National Bouillabaisse Day is dedicated to a traditional French fish stew or soup originating from Marseilles, a large port city in Provence. This food related holiday is observed on December 14.

Each year people around the world and wildlife activists celebrate Monkey Day on December 14. This unofficial holiday gained widespread popularity among all people, who like and would like to protect monkeys.

December 14 is the perfect day to attend your local Christmas market and get yourself a treat because it is Roast Chestnuts Day. This amazing holiday was created in honor of a food item that’s considered a staple of the winter holiday season in some parts of the world.

Purple Friday (Paarse Vrijdag) is observed in the Netherlands on the second Friday of December. On this day, students in Dutch schools are encouraged to wear purple to show their solidarity with the LGBTQ+ community and take a stand against bullying.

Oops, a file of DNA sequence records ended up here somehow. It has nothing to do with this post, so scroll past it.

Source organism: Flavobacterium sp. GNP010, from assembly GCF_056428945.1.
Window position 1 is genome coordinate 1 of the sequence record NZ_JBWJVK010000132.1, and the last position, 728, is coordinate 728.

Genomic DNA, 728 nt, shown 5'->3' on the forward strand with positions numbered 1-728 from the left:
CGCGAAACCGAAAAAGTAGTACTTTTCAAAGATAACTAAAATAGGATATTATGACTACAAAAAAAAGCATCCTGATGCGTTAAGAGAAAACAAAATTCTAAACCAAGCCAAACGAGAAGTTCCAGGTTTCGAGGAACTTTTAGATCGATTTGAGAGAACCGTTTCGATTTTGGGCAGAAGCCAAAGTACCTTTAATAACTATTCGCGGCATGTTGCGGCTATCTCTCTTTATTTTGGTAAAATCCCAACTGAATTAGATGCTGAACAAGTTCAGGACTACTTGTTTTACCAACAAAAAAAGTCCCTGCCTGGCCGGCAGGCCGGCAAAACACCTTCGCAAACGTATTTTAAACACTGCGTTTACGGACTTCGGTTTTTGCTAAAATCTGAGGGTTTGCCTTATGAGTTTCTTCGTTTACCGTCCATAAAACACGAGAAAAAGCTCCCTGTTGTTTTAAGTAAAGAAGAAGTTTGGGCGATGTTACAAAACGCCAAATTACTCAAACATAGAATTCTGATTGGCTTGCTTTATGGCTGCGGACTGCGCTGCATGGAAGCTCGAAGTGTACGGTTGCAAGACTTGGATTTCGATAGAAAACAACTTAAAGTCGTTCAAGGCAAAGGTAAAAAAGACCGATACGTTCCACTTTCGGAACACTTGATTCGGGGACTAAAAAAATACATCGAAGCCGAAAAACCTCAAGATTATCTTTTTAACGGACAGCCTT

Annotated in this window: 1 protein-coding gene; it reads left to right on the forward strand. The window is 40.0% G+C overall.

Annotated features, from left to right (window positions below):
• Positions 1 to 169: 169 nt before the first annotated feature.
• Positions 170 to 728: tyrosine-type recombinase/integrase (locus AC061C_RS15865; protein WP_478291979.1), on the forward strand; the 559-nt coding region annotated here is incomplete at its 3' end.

This Day in History

  • 2020 A total solar eclipse occurred in a narrow path across Earth's surface across parts of the South Pacific Ocean, southern South America, and the South Atlantic Ocean. Totality was visible in from Argentina and Chile.
  • 2013 A reported coup attempt took place in South Sudan, sparking the South Sudanese Civil War between the government and the Sudan People's Liberation Movement-in-Opposition.
  • 2013 Died: Peter O'Toole, British-Irish actor of stage and screen. He achieved international recognition playing T. E. Lawrence in the epic adventure drama film Lawrence of Arabia.
  • 2012 A shooting occurred at the Sandy Hook Elementary in Newtown, Connecticut, when 20-year-old Adam Lanza fatally shot twenty children and six adult staff members.
  • 2008 Iraqi journalist Muntadhar al-Zaidi threw his shoes at then United States President George W. Bush during a press conference at the Prime Minister's Palace in Baghdad.
  • 2004 The Millau Viaduct was officially inaugurated in southern France. It is the tallest bridge in the world with one mast's summit at 1,125 ft above the base of the structure.
  • 1995 The General Framework Agreement for Peace in Bosnia and Herzegovina, also known as the Dayton Agreement, was signed. It put an end to the Bosnian War.